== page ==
Neuropathological fingerprints of survival, atrophy and language in primary progressive aphasia

M. Marsel Mesulam*, Christina A. Coventry, Eileen H. Bigio, Jaiashre Sridhar, Nathan Gill, Angela J Fought, Hui Zhang, Cynthia K Thompson, Changiz Geula, Tamar Gefen, Margaret Ellen Flanagan, Qinwen Mao, Sandra Weintraub, Emily J. Rogalski

*Corresponding author for this work

Research output: Contribution to journalArticlepeer-review

20 Scopus citations


Primary progressive aphasia is a neurodegenerative disease that selectively impairs language without equivalent impairment of speech, memory or comportment. In 118 consecutive autopsies on patients with primary progressive aphasia, primary diagnosis was Alzheimer's disease neuropathological changes (ADNC) in 42%, corticobasal degeneration or progressive supranuclear palsy neuropathology in 24%, Pick's disease neuropathology in 10%, transactive response DNA binding proteinopathy type A [TDP(A)] in 10%, TDP(C) in 11% and infrequent entities in 3%. Survival was longest in TDP(C) (13.2 ± 2.6 years) and shortest in TDP(A) (7.1 ± 2.4 years). A subset of 68 right-handed participants entered longitudinal investigations. They were classified as logopenic, agrammatic/non-fluent or semantic by quantitative algorithms. Each variant had a preferred but not invariant neuropathological correlate. Seventy-seven per cent of logopenics had ADNC, 56% of agrammatics had corticobasal degeneration/progressive supranuclear palsy or Pick's disease and 89% of semantics had TDP(C). Word comprehension impairments had strong predictive power for determining underlying neuropathology positively for TDP(C) and negatively for ADNC. Cortical atrophy was smallest in corticobasal degeneration/progressive supranuclear palsy and largest in TDP(A). Atrophy encompassed posterior frontal but not temporoparietal cortex in corticobasal degeneration/progressive supranuclear palsy, anterior temporal but not frontoparietal cortex in TDP(C), temporofrontal but not parietal cortex in Pick's disease and all three lobes with ADNC or TDP(A). There were individual deviations from these group patterns, accounting for less frequent clinicopathologic associations. The one common denominator was progressive asymmetric atrophy overwhelmingly favouring the left hemisphere language network. Comparisons of ADNC in typical amnestic versus atypical aphasic dementia and of TDP in type A versus type C revealed fundamental biological and clinical differences, suggesting that members of each pair may constitute distinct clinicopathologic entities despite identical downstream proteinopathies. Individual TDP(C) participants with unilateral left temporal atrophy displayed word comprehension impairments without additional object recognition deficits, helping to dissociate semantic primary progressive aphasia from semantic dementia. When common and uncommon associations were considered in the set of 68 participants, one neuropathology was found to cause multiple clinical subtypes, and one subtype of primary progressive aphasia to be caused by multiple neuropathologies, but with different probabilities. Occasionally, expected clinical manifestations of atrophy sites were absent, probably reflecting individual peculiarities of language organization. The hemispheric asymmetry of neurodegeneration and resultant language impairment in primary progressive aphasia reflect complex interactions among the cellular affinities of the degenerative disease, the constitutive biology of language cortex, familial or developmental vulnerabilities of this network and potential idiosyncrasies of functional anatomy in the affected individual.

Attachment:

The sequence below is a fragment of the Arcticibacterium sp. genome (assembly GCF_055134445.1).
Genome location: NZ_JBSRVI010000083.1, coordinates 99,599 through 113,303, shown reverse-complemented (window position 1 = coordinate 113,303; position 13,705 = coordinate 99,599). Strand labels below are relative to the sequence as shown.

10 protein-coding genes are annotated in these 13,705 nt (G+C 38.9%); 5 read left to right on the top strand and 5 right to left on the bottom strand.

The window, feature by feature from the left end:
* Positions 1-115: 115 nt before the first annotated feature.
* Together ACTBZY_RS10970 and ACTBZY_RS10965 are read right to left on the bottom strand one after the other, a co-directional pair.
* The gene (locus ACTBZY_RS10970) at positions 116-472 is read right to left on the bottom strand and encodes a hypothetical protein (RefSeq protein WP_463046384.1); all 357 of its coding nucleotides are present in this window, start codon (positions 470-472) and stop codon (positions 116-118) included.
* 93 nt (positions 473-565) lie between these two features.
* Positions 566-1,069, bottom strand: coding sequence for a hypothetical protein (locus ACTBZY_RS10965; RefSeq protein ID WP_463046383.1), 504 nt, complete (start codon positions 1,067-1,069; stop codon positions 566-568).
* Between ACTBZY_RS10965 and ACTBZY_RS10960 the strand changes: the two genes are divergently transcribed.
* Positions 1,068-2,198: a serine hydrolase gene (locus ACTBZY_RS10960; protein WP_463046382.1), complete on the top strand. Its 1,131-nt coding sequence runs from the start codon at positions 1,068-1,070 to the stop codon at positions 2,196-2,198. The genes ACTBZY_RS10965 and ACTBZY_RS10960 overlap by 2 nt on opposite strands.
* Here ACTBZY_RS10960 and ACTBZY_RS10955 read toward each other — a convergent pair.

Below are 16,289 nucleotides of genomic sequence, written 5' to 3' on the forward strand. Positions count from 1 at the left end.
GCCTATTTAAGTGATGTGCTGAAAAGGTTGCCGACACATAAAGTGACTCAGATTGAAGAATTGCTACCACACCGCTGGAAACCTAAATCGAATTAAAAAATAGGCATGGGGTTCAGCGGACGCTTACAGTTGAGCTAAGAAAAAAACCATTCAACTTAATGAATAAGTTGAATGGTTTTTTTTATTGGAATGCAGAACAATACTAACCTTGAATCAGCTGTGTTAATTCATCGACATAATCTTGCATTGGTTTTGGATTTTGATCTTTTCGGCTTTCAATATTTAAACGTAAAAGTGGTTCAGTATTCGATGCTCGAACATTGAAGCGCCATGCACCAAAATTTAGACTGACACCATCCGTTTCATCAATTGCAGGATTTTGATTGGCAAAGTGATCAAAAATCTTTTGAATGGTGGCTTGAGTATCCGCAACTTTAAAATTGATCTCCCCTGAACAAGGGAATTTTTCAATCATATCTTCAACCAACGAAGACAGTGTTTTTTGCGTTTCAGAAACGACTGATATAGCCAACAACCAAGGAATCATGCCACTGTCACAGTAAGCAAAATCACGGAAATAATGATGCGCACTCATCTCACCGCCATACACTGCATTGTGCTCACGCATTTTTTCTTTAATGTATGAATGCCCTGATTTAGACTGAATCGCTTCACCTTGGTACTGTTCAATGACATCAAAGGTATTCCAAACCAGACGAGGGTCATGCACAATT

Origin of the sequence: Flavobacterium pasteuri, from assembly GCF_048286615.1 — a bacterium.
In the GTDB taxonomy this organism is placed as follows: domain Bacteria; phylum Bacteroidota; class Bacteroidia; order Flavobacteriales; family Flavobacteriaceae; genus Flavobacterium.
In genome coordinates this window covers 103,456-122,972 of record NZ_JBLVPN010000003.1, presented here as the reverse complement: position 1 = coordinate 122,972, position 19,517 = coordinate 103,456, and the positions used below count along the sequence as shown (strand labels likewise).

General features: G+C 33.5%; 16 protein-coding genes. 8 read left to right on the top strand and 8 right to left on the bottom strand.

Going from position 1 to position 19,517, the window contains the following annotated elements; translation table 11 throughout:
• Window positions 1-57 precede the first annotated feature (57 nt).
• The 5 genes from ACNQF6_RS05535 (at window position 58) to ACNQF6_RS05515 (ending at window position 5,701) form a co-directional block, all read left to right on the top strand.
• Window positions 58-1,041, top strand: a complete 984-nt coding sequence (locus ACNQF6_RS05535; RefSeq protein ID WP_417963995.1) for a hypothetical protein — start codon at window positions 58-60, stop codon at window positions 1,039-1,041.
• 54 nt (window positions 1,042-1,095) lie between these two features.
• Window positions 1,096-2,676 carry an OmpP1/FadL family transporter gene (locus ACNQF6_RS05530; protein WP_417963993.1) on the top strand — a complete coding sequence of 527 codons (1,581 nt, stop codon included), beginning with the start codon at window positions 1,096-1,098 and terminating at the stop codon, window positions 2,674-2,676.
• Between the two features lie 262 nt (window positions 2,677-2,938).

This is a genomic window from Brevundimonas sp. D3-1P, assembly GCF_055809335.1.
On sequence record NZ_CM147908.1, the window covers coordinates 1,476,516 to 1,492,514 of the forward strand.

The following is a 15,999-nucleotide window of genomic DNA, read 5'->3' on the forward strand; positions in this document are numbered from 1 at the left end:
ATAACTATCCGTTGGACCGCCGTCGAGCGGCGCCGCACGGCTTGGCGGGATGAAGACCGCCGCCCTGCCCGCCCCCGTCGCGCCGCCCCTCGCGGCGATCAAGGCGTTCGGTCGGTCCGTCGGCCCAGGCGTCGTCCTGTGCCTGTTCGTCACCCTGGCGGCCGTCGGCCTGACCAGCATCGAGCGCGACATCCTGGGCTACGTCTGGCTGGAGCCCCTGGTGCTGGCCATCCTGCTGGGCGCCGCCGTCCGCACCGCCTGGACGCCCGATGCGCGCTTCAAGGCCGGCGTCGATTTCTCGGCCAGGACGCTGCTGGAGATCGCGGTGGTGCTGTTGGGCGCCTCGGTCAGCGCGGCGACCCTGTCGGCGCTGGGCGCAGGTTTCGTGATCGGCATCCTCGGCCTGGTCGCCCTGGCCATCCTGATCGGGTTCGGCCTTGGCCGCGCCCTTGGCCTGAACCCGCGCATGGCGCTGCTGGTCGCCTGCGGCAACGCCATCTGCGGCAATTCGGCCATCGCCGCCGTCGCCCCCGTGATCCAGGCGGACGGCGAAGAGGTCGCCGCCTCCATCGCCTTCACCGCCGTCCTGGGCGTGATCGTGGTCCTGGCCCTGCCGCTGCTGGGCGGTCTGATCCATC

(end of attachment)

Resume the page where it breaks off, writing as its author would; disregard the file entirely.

Original languageEnglish (US)
Pages (from-to)2133-2148
Number of pages16
Issue number6
StatePublished - Jun 1 2022


  • Alzheimer's disease
  • asymmetry
  • dementia
  • frontotemporal lobar degeneration
  • tauopathy

ASJC Scopus subject areas

  • Clinical Neurology


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